Computers and the identity crisis of painting

Every new generation of artists, curators and critics seems to feel the need to defend painting. It makes sense: painting on canvas, good for little else, is basically synonymous with great A-art. The painting represents the angels and demons of art, their optimism and attentiveness, their arrogance and solipsism.

The Painter’s New Tools at Nahmad Contemporary in Manhattan shows how far contemporary artists have pushed new media without abandoning the security of what is legible as art. Curators Eleanor Cayre and Dean Kissick, who bring together 57 works by 31 creators, claim that new technologies have irrevocably redefined what it means to paint, while asserting that painting remains defined by the pursuit of beautiful things. Attempting to espouse both ideas simultaneously, the show embodies the cryptic, ambivalent embrace of tradition, from cottagecore farm life to Catholicism, practiced by a subset of mostly young, very online Kulturati. Painting is at stake – and the conservative lust for the old avant-garde.

It is true that painting is and always has been technology. Just as the invention of oil paint, which dries more slowly than tempera, gave artists a revolutionary palette of new effects, so the lens and the transistor—photography, video, and computer graphics—brought profound, irreversible changes in the way artists and all of us, the world, worked see.

The floating brushstrokes and dizzying layering of an emerald green Laura Owens canvas glorify Photoshop techniques. Ei Arakawa’s tribute to Owens hangs nearby: an image of one of her paintings displayed on a tapestry of low-resolution LEDs. In a cutting-edge anatomical study by video artist Kate Cooper, the camera moves layer by layer through a digital model of a human body, like Leonardo playing with an MRI machine.

Cayre and Kissick provide an in-depth survey of painting’s ongoing identity crisis, whether or not the artists themselves feel they are painting. The exhibition is conceptually bound on the one hand by artists who are breaking out of conventional painting into digital territory and on the other hand by artists who are creating animations and unpainted objects that are smuggled into the society of painting because they walk the wall.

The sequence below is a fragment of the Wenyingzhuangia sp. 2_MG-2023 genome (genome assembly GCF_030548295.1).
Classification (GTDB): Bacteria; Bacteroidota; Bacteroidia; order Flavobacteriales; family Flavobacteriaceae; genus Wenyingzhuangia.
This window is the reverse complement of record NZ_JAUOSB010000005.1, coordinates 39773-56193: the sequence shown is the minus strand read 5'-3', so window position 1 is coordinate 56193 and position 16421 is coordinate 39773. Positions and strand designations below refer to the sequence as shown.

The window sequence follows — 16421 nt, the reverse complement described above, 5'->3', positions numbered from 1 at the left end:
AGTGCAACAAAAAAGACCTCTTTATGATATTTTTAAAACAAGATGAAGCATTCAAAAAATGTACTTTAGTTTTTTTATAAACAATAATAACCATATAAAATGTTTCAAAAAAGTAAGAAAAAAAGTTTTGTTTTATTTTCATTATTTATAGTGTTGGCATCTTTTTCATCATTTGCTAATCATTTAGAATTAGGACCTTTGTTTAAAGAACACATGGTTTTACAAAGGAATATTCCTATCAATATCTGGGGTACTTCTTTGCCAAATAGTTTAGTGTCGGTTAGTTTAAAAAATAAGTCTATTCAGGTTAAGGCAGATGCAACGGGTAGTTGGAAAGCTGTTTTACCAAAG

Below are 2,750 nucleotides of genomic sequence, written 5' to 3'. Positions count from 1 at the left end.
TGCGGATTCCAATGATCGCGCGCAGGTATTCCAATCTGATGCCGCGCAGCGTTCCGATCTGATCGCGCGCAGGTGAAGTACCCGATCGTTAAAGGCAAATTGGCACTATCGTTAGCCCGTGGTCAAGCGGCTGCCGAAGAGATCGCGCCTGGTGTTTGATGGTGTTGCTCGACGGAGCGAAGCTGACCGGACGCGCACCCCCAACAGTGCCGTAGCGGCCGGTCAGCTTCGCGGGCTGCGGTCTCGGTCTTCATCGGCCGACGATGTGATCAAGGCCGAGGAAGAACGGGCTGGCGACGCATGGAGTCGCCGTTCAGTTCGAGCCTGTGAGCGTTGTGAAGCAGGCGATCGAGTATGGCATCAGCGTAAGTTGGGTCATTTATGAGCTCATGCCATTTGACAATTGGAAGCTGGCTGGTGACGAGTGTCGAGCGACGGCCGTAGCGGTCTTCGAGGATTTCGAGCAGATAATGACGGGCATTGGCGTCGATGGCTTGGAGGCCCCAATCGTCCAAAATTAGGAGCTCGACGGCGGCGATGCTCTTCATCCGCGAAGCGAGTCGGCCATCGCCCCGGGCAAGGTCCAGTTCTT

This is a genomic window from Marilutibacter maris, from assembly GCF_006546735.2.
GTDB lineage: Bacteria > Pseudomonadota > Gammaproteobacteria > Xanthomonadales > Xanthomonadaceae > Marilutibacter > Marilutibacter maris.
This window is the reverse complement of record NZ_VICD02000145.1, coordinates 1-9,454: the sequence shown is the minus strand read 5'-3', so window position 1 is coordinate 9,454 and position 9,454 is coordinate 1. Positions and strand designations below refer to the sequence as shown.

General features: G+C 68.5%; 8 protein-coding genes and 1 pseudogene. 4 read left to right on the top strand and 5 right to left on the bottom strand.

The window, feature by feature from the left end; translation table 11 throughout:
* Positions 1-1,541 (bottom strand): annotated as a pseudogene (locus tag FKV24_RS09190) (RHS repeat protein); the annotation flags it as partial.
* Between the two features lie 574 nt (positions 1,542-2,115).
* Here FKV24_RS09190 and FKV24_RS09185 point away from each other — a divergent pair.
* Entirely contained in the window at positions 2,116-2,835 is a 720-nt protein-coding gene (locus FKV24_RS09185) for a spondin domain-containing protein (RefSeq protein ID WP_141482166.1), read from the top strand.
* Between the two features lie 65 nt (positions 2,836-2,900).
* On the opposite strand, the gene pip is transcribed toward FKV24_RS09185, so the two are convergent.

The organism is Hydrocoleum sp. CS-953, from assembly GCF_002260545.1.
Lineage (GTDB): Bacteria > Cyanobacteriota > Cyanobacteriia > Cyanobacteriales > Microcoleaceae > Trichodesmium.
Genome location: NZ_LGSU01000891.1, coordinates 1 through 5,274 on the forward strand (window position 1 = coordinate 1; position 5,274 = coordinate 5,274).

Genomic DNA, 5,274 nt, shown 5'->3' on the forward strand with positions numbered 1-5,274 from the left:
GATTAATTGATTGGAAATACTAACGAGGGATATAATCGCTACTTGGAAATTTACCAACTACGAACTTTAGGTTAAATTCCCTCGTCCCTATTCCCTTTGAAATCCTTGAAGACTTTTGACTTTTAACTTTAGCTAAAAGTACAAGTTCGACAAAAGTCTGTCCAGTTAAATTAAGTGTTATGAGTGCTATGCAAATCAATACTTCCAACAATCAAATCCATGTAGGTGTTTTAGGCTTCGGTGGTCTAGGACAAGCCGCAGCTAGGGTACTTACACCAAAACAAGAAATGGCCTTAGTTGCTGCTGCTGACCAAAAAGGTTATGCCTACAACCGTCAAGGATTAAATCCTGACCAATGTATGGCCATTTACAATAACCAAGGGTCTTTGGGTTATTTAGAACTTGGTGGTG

Known for applying Renaissance methods to contemporary idioms, painter Julien Nguyen represents those trying new tools. His digital portrait of a likeable teenager smoking in the tub does without a brush and palette for an iPad. The strokes Nguyen places on the screen appear as a tangle of oily, paint-like marks on a monitor installed front and center.

For the latter, there’s Jordan Wolfson’s pixelated print of Dorothy and her companions in Oz. The outdoor eaves frame is aggressively styled with hearts, crosses and a Star of David pendant, as well as devotional blurbs like “Surrender to God.” The words “GOD IS GOD IS GOD IS GOD IS…” creep around the border. Although no color is used, the untitled play combines several of the medium’s conventional themes: Christian hagiography; homage to predecessors (namely Ashley Bickerton, a leading assemblage artist of the ’80s); and enough logorrheic confidence to make an Abstract Expressionist blush.

Kissick is a New York City critic whose regular column in Spike Art Magazine jumps like a stone between the classic and the ultra-modern – from contemplating a Fragonard to contemplating NFTs (non-fungible tokens) without ever failing the frick to leave Madison. Cayre is an independent art consultant specializing in the 1950s to the present day. Both are interested in the contemporary – what it means to live nownot then.

New is not always progress. “Imago” (2022) by Ezra Miller – an artist, art director and web developer – is a washed-out abstraction that develops in real time on a grid of four monitors and looks like driving into a rainy Monet with the wipers off. A distracting black cross runs through the center of the image where the screens meet. Up close, there are no brushstrokes, but the black gaffer tape covering the seams. Give me a dusty Rothko for a new media experiment whose physical presence appears beaten up and reluctant.

Speaking of Rothko, “Disc Buddie #4448,” an NFT by Tojiba CPU Corp, manifests itself on a square screen: a crude, digital cartoon of a thick disk with white hands and doves for shoes, the words “Rothko Maker 2” on his face . NFT projects like this, which create thousands of unique images by combining properties, push the idea that art should be simple and repeatable. Let the old guard whine about bad taste. This is “the new painting” because even ugly paintings can be good investments.

Beauty is still possible, of course – the exhibition includes intoxicating, wall-to-wall abstractions by Seth Price, who squeezes painterly gestures from industrial processes; Wade Guyton, who paints by abusing inkjet printers; or delicate moiré surfaces by Jacqueline Humphries or Anicka Yi. These are among the smartest updates on painting’s tendency to talk to itself and ignore the whole world. The tone here is reverent, not iconoclastic.

The strange urgency of the age condenses in a 2022 image by Jessica Wilson, Perfectly Clear – a near-photorealistic 3D rendering of a hand drawing a squeegee across a foamy windowpane. It is a UV flat print on Dibond and is one of the least painterly objects in the exhibition. Yet its austere composition, our view from the outside, the scintillating tactility of the blade scraping away the soap, reminds us that the medium doesn’t matter. What matters is art’s fundamental drive to transcend life’s duty.

The painter’s new tools

Until September 24th. Nahmad Contemporary, 980 Madison Ave., Manhattan,

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